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TLV9052: Amplifier + Comparator

Part Number: TLV9052
Other Parts Discussed in Thread: TINA-TI

Hi Team,

I am using  TLV9052 Dual Opamp as Amplifier and Comparator.

This is a very cost-sensitive system so each and every component matters to us.

If you see my Amplifier Circuit it is not biased properly. Negative half-cycles will not be available. We are not interested in negative half-cycles that is why Amplifier is not biased for negative half cycles.

My amplifier gain is 50.9 and the Bandwidth of TLV9052 is 5Mhz .So according to my Calculation Closed-loop Bandwidth is 100Khz.(5Mhz/50.9). Please correct me If I am wrong.

During the simulation, I can see that Upto 3Khz it is working fine after that Amplifier is not doing any amplification .

May I know why it is happening like this.

Please find the TINA-TI file and O/P waveforms attached.

OP_ Waveforms.pdf

AMP_TLV9052_GAIN_50.9 - Copy.TSC



  • Former Member
    0 Former Member

    Hello Hari,

    You are correct about the negative half cycles and the bandwidth.

    What will your input signal look like?  I cannot tell the magnitude of the input signal from the attached PDF.

    With such a high gain and such a low VCC, any input voltage approaching 36mV, including just the bias voltage for the amplifier, will rail the output.

    Please let me know what your input signal will look like including magnitude and offset.



  • Hi Daniel,

    Thank you very much.

    I attached TINA Simulation file also in the above mail.

    You can see I/P waveform in the TINA simulation file.



  • Former Member
    0 Former Member in reply to Hari T O0

    Hi Hari,

    I cannot see the input signal amplitude because of the y-axis scaling on the plot.  See below.

    Depending on what the input signal is, the amplifier might be doing the correct amplification.  What's happening is that C3 cuts out all the DC biasing and forces the amplifier to depend on the input signal to put it in the proper input common mode range.  So on the negative half cycle, the amplifier will see a negative input voltage and the ampifier will rail to the negative supply.  This I believe is clear to both of us.

    When the amplifier swings high, we expect to see the half wave output.  In the file you sent me, the input signal has a magnitude of 1.12mV.  If we gain this up by 50.9V/V, that gives us an expected output of 57mV.  Remember, however, that we are also gaining up the offset of the amplifier.  The offset of the TLV9052 is typically 33uV.  Multiply this by 50.9V/V and you get some additional offset giving us an expected output around 74mV, which is almost exactly what you'll get in simulation if you remove the comparator portion of the circuit.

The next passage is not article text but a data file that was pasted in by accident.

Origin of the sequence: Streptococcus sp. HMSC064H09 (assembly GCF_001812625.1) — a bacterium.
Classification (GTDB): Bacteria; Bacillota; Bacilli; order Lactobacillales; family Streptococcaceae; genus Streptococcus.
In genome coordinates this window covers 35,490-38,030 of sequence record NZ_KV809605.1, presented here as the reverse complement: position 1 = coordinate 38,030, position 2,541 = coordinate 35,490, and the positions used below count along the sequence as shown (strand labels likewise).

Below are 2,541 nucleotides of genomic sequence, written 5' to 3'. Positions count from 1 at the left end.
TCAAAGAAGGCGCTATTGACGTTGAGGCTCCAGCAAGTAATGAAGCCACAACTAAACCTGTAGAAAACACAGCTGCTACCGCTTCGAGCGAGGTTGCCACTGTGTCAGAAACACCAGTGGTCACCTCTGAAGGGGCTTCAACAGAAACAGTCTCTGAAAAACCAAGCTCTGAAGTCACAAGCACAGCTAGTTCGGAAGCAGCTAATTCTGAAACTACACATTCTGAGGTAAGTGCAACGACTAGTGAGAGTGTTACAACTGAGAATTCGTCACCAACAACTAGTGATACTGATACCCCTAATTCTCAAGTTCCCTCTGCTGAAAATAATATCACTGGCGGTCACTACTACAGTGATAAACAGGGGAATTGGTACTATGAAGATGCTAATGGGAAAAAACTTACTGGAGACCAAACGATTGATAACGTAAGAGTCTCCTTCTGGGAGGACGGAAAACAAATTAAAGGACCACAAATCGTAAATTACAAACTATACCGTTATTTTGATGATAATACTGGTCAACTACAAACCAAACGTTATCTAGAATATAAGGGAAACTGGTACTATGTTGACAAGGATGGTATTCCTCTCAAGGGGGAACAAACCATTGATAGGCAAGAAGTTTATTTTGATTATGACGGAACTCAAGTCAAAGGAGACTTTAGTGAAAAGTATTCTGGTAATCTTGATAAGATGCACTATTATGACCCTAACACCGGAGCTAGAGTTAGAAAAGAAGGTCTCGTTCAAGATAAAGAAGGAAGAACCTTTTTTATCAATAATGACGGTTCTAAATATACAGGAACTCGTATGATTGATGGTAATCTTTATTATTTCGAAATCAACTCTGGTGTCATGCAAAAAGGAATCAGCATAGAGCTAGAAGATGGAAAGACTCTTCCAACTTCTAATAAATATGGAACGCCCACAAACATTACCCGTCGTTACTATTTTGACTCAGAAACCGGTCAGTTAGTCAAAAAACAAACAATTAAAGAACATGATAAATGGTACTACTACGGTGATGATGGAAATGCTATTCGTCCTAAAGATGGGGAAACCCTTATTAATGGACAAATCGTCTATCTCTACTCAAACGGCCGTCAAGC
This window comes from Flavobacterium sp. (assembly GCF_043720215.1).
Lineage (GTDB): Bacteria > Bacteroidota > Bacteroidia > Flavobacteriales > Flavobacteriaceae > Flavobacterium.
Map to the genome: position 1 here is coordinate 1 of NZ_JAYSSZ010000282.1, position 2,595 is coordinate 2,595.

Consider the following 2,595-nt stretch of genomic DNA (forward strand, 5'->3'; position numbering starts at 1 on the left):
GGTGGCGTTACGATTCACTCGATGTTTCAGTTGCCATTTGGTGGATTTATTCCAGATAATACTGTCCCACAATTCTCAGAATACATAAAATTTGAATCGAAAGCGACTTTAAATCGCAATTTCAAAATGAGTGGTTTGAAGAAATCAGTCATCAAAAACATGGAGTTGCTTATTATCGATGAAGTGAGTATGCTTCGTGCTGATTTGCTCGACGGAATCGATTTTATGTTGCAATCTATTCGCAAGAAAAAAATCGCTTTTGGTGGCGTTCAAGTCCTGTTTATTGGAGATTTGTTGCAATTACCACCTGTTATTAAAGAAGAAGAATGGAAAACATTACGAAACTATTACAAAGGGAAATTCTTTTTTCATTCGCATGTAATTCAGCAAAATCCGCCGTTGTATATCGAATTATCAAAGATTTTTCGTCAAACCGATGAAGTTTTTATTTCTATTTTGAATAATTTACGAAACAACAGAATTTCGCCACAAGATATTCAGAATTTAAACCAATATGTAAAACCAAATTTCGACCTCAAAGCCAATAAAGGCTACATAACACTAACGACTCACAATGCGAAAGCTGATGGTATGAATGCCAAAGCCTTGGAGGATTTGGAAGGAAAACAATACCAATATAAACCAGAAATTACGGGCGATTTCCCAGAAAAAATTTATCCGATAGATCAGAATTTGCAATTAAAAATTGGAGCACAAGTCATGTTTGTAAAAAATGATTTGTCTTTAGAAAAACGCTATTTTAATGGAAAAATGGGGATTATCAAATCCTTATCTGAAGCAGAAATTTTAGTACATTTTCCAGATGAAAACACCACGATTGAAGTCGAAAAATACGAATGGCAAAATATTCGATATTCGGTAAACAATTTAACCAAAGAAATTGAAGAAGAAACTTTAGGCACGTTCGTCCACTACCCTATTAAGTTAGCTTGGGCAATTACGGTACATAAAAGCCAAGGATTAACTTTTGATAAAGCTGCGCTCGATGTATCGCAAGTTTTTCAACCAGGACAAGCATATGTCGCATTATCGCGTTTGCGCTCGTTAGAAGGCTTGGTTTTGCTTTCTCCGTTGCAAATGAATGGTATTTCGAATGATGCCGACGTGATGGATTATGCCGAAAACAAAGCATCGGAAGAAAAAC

Now you'll notice that the half wave signal is not very sinusoidal.  You have to remember that when the amplifier tries to pull the output past the supply rail, it will go into overload recovery.  Basically, when the amplifier's output tries to leave the rail again it will have a delay before it does so.  The delay is especially bad when you try to make a small overload of the output.  So, the op amp is being overloaded and then rapidly trying to recover.

    The biggest issue, however, is that you're trying to amplify a signal with an input of 1.12mV amplitude with an amplifier that has a an offset of 330uV.  This is quite significant relative to the input signal.  If you also consider that, for a real world part, the offset could be negative and has a maximum data sheet spec of 1.6mV, then for such a case the offset would completely overwhelm your input signal and the op amp output would never leave the negative rail.

    In short, I think the application will need to be rethought.



  • Former Member
    0 Former Member in reply to Former Member

    Hi Hari,

    Since we have not heard back from you, I will assume the issue has been resolved and close this thread.

    If you still need assistance, you can post again here.  After some time, the thread will lock and you will then have to create a new one to revitalize the question.



  • Hi Hari,

    why not doing it this way?



  • Hi Kai,

    Thank you very much.(Kai Rockss...)

    I will study this circuit and will contact you to clear my questions.

    Let me ask you another Question

    I have a microphone with 1.1V DC and at 70dBSPL sound it will have an output peak of 1.12mv.

    So total voltage at the output of the MIC at 70dBSPL is 1.1V+1.12mV = 1.10112V.

    Is it possible to compare this value (1.10112V) with a reference voltage without using any Amplifier.

    My understanding is it is not possible to compare directly.So I amplified the 1.12mV and compared with a refrence voltage.

    May I know your thoughts about the same.